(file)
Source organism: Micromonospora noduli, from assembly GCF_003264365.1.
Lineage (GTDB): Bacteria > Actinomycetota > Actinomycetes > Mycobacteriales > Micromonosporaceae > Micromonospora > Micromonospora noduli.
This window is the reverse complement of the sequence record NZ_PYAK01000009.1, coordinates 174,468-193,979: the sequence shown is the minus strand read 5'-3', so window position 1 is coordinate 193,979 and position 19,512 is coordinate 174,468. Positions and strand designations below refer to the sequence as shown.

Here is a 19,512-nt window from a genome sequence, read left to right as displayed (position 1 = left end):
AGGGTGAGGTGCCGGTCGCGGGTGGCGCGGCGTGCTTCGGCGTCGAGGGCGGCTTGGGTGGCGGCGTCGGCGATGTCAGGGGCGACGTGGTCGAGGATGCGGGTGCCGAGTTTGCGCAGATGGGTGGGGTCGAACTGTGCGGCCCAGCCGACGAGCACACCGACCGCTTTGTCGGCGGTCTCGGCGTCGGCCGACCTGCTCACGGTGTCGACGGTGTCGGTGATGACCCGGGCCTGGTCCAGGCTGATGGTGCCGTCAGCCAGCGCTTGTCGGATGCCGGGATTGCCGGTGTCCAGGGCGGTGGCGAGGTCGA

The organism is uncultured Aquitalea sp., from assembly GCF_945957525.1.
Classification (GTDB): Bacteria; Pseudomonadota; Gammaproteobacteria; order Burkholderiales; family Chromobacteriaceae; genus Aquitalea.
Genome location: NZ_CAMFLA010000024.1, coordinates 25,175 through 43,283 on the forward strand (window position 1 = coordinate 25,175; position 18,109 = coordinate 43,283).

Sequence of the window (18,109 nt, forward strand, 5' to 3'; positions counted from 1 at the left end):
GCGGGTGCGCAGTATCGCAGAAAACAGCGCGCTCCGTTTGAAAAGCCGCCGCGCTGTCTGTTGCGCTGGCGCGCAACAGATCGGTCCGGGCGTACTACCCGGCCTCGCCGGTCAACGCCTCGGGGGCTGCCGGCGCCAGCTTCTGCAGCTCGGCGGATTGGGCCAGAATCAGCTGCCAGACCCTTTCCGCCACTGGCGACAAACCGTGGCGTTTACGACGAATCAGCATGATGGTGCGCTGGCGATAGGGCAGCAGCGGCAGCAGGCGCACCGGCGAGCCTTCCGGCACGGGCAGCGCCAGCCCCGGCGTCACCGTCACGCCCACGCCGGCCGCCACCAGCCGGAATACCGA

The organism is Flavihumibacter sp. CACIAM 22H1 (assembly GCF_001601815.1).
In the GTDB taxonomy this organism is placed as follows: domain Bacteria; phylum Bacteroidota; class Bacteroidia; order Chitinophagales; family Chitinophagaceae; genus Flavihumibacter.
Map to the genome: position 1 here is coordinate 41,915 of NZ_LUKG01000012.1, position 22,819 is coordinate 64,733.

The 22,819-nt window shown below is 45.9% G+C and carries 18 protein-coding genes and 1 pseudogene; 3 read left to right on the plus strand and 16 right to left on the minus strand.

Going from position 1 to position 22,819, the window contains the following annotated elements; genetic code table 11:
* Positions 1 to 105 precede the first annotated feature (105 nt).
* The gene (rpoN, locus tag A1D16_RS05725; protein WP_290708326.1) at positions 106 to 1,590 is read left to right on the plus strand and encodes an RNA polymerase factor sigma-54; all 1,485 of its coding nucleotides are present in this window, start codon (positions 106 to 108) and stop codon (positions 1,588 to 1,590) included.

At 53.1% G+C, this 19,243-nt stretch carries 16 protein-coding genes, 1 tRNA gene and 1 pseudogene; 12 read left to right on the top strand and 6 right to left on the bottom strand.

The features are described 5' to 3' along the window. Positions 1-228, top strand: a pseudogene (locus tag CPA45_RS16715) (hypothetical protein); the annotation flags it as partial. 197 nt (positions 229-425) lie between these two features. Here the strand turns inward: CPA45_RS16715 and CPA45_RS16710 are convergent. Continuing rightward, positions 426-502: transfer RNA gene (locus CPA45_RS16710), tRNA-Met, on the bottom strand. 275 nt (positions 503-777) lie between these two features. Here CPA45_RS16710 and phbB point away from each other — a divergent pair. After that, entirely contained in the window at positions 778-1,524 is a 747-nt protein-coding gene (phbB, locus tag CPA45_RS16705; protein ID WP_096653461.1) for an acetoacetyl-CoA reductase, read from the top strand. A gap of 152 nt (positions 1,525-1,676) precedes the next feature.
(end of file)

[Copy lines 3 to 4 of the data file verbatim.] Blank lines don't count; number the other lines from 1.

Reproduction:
This window is the reverse complement of the sequence record NZ_PYAK01000009.1, coordinates 174,468-193,979: the sequence shown is the minus strand read 5'-3', so window position 1 is coordinate 193,979 and position 19,512 is coordinate 174,468. Positions and strand designations below refer to the sequence as shown.

Here is a 19,512-nt window from a genome sequence, read left to right as displayed (position 1 = left end):